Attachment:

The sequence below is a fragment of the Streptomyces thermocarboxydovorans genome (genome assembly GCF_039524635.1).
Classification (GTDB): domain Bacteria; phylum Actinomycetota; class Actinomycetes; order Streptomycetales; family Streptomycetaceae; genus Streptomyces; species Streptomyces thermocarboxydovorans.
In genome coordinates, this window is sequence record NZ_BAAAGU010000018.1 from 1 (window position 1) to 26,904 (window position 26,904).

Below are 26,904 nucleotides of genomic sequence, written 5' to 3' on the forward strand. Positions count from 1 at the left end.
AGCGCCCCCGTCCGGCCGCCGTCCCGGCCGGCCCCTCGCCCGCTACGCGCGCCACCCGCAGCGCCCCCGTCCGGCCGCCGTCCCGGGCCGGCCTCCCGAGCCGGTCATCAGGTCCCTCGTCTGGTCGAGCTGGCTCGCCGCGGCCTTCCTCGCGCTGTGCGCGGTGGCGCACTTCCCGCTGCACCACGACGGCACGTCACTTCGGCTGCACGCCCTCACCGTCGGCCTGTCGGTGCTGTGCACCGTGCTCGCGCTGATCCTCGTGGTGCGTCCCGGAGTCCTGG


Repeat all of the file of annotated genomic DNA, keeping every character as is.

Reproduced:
The sequence below is a fragment of the Streptomyces thermocarboxydovorans genome (genome assembly GCF_039524635.1).
Classification (GTDB): domain Bacteria; phylum Actinomycetota; class Actinomycetes; order Streptomycetales; family Streptomycetaceae; genus Streptomyces; species Streptomyces thermocarboxydovorans.
In genome coordinates, this window is sequence record NZ_BAAAGU010000018.1 from 1 (window position 1) to 26,904 (window position 26,904).

Below are 26,904 nucleotides of genomic sequence, written 5' to 3' on the forward strand. Positions count from 1 at the left end.
AGCGCCCCCGTCCGGCCGCCGTCCCGGCCGGCCCCTCGCCCGCTACGCGCGCCACCCGCAGCGCCCCCGTCCGGCCGCCGTCCCGGGCCGGCCTCCCGAGCCGGTCATCAGGTCCCTCGTCTGGTCGAGCTGGCTCGCCGCGGCCTTCCTCGCGCTGTGCGCGGTGGCGCACTTCCCGCTGCACCACGACGGCACGTCACTTCGGCTGCACGCCCTCACCGTCGGCCTGTCGGTGCTGTGCACCGTGCTCGCGCTGATCCTCGTGGTGCGTCCCGGAGTCCTGG